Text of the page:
Rockfalls and small pyroclastic flows have again dominated activity at the Soufriere Hills Volcano. Although no views were obtained of the dome, a few small ash clouds have been seen as a result of rockfall activity on the northern and western flanks of the volcano.
The number of rockfalls is slightly less than yesterday with 101 signals being recorded today compared to 131 yesterday. Most of these occurred in the upper parts of Mosquito Ghaut and the Gages valley. A small pyroclastic flow occurred in Gages valley at 9:07 this morning, and generated a considerable amount of ash, but did not generate a sizeable seismic signal. The only other seismic signals recorded were seven long period events, three of which triggered rockfalls.
The volume of the dome has been calculated by measuring the positions of points on the dome from photographs taken on 17th July, and the results show that the dome had a volume of 77 million cubic metres on this date. The last time that a volume could be calculated was 31st May when it measured 65 million cubic metres. Adding the volume of deposits to the amount of new material on the dome in the intervening period, this gives an average extrusion rate of over 5 cubic metres per second. This is a very fast sustained rate of growth, although it is likely that, at times during this period, the extrusion rate was even higher.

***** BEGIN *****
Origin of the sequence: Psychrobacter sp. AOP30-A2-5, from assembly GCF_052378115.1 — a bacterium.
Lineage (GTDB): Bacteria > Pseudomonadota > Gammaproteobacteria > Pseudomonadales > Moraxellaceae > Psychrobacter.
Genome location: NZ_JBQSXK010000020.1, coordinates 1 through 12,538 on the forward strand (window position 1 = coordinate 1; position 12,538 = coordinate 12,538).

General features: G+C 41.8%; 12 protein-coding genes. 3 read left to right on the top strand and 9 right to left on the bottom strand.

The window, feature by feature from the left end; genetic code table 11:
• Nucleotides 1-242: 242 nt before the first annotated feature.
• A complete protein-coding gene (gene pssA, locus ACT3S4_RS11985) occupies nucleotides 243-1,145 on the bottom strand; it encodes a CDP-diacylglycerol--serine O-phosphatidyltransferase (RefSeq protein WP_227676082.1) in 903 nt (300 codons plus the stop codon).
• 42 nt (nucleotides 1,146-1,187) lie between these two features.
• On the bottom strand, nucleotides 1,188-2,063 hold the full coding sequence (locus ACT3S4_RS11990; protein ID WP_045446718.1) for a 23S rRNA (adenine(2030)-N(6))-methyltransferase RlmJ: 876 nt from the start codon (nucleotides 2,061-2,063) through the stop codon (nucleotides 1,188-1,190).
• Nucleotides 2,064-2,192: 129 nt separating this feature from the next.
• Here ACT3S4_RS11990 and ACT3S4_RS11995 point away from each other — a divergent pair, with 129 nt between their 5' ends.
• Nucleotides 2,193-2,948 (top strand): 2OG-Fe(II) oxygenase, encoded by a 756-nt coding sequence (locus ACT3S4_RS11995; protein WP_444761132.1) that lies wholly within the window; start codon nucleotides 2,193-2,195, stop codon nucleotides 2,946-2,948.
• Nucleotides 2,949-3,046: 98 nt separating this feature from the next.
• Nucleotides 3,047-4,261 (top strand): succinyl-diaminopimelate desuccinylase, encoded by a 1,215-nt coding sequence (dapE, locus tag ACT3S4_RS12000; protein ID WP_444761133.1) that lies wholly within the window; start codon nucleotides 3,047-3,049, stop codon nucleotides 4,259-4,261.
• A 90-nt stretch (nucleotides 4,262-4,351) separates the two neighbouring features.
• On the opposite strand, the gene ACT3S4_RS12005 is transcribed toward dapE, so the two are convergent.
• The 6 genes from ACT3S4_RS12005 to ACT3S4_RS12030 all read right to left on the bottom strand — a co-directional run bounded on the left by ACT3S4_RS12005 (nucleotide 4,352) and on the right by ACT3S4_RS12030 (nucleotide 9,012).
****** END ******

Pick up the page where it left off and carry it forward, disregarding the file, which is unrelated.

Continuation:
EDM measurements were conducted today on the new north-western triangle between the MVO, Garibaldi Hill and Lees Yard. Measurements were also on the Waterworks to Lees Yard radial line. The results of measurements made yesterday on this line indicate that no significant changes are yet visible.
The dome continues to grow and the potential for large pyroclastic flows onto the northern and western flanks of the volcano remains significant. The top of the Gages valley and Mosquito Ghaut have become substantially filled with debris from the growing dome. Residents should note that pyroclastic flows and ash eruptions have occurred during the past few weeks with no direct association with seismicity. This means that people entering the designated exclusion zone put themselves at extreme risk. In addition, people in the northern and central zones should stay alert and listen to Radio Montserrat.
The Belham River valley provides a pathway for mudflows which may develop rapidly following a period of prolonged rainfall. It therefore remains an area for anxiety over safety since it is also a potential pathway for pyroclastic surges. Mudflows can travel very fast and may be quite close to boiling point. In addition, they may extend much further along the river valley than the pyroclastic surges. As recent temperature measurements in the area just north of Farm's River indicate, pyroclastic flows and surges retain their high temperatures for several weeks after they were deposited. Residents are therefore urged not to approach, attempt to handle or walk on these deposits since they could sink in, due to the uncompacted nature of the deposit, and become severely burnt. Dust masks should always be worn when there is ash in the air.